Turnover: How to optimize payroll costs with PowerBI visualization?

In our previous articles, we defined what turnover is, and we highlighted the data to consider when analyzing turnover. This has provided us with valuable insights for this final section, where we take things a step further by revealing PowerBI ‘s potential for visualizing this data.

What are the profiles of departing employees? What triggered their departure? And finally, at what rate are these departures occurring?

HR Strategy

optimize turnover costs

Data Scientist Consultant

Understanding the dynamics of turnover within your company is essential to maintaining a stable, high-performance workforce. PowerBI is an essential tool for in-depth analysis of staff turnover.

Why use PowerBI to visualize your data?

Using PowerBI for data visualization turns raw figures into valuable insights. By making it easier to identify trends, this tool encourages a proactive approach, essential for maintaining a balanced and attractive work environment. For this study, PowerBI is an essential tool for improving human resources management and better understanding turnover within the organization.

Measuring turnover with Power BI

Finally, we’d like to visualize our turnover data in PowerBI. We would like to answer these 3 main questions:

  1. What is the typical profile of departing employees?
  2. What factors influence their departure?
  3. When/ How often do employees leave?

In this section, we’ll concentrate on theanalysis of our PowerBI data. To do this, we need to start by creating our measures, which will enable us to calculate turnover.

Measuring turnover

We have decided to calculate our turnover rate as follows

turnover optimization


Here, we have decided to smooth the results over the last 12 months to facilitate final interpretation, and not to take into account 2x month-on-month variations in headcount.
There are 2 main measures to be created:
– Average number of employees over the last 12 months.
– Staff turnover over the past 12 months

Using the same principle, you can choose to calculate the rate of voluntary or involuntary turnover, provided you have identified the cause of the departures.

The PowerBI dashboard for visualizing and analyzing turnover data

For HR managers and HR professionals, understanding turnover is essential. A high-performance dashboard provides an overview that reveals the annual turnover rate and highlights any seasonal variations.

Let’s take a look at the breakdown of turnovers by year and the total. If we compare this with the national average, which indicates that turnover can be considered healthy at between 10% and 15%, we can deduce that we have a good turnover rate, apart from the exceptional case of 2020 (Covid19).



turnover optimization 2

Next, let’s look at the difference in reasons for voluntary departure by gender. Here, it’s interesting to see that the order of most given reasons is the same between men and women, but the proportions are different. Career opportunities account for 40% of departures for men and 34% for women, while family reasons account for 14% of departures for men and 20% for women.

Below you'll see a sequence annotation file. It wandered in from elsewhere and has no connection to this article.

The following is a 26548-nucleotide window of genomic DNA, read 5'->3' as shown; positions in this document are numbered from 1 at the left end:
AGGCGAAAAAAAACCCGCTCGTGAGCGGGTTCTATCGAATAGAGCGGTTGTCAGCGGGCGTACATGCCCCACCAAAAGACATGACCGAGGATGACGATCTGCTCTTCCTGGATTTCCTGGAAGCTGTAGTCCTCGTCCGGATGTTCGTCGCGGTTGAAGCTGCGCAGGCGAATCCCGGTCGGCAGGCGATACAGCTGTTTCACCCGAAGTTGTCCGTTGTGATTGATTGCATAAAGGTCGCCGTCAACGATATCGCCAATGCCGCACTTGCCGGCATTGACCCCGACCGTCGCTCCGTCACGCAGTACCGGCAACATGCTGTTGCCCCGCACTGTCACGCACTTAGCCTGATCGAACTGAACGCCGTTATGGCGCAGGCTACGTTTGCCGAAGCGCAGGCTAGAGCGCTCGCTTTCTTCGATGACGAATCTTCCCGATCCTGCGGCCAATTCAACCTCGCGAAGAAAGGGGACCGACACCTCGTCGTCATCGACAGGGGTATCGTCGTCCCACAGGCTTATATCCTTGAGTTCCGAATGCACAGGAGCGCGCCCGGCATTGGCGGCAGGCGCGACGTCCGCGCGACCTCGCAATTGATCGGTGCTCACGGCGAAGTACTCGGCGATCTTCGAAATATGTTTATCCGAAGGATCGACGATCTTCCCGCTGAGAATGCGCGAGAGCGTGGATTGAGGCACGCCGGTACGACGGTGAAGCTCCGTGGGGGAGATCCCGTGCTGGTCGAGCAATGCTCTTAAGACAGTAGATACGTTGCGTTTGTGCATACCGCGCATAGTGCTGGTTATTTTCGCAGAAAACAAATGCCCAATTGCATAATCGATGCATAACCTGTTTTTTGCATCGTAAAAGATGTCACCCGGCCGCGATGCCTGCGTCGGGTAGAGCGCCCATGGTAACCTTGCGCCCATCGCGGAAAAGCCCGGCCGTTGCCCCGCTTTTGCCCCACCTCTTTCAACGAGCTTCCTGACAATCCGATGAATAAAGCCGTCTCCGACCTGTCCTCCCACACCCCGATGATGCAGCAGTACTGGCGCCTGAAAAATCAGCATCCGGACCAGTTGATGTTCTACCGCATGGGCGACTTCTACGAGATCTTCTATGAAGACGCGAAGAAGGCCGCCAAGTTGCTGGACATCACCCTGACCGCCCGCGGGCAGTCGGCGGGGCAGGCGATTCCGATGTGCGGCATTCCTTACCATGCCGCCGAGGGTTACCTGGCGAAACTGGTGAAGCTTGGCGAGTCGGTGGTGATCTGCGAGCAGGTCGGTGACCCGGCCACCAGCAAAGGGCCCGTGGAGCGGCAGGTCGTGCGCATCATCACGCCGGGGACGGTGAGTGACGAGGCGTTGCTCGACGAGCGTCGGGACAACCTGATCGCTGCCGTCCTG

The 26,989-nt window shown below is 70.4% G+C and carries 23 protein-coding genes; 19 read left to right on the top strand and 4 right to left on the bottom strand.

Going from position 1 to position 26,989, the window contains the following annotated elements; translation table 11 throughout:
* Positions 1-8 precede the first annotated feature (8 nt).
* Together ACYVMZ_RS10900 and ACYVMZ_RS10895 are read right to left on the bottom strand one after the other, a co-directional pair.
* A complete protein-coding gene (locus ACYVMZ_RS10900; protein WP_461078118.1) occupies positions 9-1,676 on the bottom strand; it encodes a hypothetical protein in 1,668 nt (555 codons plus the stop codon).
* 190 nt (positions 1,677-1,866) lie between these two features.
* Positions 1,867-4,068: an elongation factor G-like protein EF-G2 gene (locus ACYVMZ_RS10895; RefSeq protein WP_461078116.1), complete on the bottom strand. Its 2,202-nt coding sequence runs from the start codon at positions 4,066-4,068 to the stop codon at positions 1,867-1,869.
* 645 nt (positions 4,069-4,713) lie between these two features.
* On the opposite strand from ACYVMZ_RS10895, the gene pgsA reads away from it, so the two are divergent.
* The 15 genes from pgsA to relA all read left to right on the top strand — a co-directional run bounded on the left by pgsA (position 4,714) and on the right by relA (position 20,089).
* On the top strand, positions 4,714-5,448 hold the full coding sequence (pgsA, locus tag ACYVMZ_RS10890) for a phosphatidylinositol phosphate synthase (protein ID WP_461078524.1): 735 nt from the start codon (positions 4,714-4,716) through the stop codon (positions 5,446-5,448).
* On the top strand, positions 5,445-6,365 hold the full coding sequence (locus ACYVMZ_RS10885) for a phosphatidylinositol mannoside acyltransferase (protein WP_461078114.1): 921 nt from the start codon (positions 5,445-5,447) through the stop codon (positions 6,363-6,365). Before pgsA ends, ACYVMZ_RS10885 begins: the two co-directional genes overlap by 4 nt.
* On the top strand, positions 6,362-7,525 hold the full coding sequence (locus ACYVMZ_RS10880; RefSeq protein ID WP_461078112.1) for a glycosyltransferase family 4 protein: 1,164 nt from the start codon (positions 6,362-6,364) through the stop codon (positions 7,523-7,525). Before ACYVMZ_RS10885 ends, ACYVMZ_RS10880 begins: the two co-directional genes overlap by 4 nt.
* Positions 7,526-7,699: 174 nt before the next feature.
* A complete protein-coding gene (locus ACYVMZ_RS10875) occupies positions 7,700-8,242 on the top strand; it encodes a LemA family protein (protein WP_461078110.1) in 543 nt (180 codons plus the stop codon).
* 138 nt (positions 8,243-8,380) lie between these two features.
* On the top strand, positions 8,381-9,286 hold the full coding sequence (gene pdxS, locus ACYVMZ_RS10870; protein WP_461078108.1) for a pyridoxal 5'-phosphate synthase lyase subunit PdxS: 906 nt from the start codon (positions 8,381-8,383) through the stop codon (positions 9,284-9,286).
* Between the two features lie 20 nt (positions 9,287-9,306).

turnover optimization 3

These types of visualizations are very basic, and are only a starting point before you flesh out your analysis, which must take into account your business needs and use cases.

Conclusion on optimizing payroll costs with PowerBI

Our exploration of turnover data reveals clear trends in the profiles of the employees most inclined to leave: the consistency of their departures throughout the year, and the main motivations driving them to leave.

Let’s briefly revisit the initial questions to synthesize our findings and take up our 3 questions set out in the introduction and try to answer them :

    1. Which employees are leaving? Population aged 0-30 and 0-1 years (not shown here)
    2. What factors influence their departure? Most men and women leave for career opportunities or family reasons, but in different proportions.
    3. When / how often do employees leave? They leave evenly throughout the year. There is no noticeable seasonal pattern.

It has therefore been identified that the employees most likely to leave the company are those aged under 30 and with less than a year’s seniority. There is no seasonal pattern to their departure, which is spread out evenly throughout the year.

The main reasons for these departures revolve around career development prospects and family imperatives, with nuances depending on gender. This crucial information enables us to deepen our understanding of turnover dynamics, and to envisage answers to other questions relevant to human resources management:

    • Does turnover decrease with the number of promotions?
    • What is the average length of service of employees, depending on their school?
    • How long is an employee likely to stay with the company?
    • Do regular changes of manager contribute to staff departures?

    Ultimately, a better understanding of the factors influencing turnover offers the opportunity to implement more effective HR policies, retain talent and, ultimately, reduce the costs associated with excessive staff turnover.

    ThePowerBI tool is an invaluable ally for analyzing these dynamics and going far beyond, by answering more complex questions. If you want to improve your data interpretation, create relevant dashboards or implement effective retention strategies, we can help you make the most of BI.

    SQORUS is your partner of choice in this process, providing expertise, innovation and personalized support. Contact us today to discuss your needs and turn your data into winning strategic and operational decisions.

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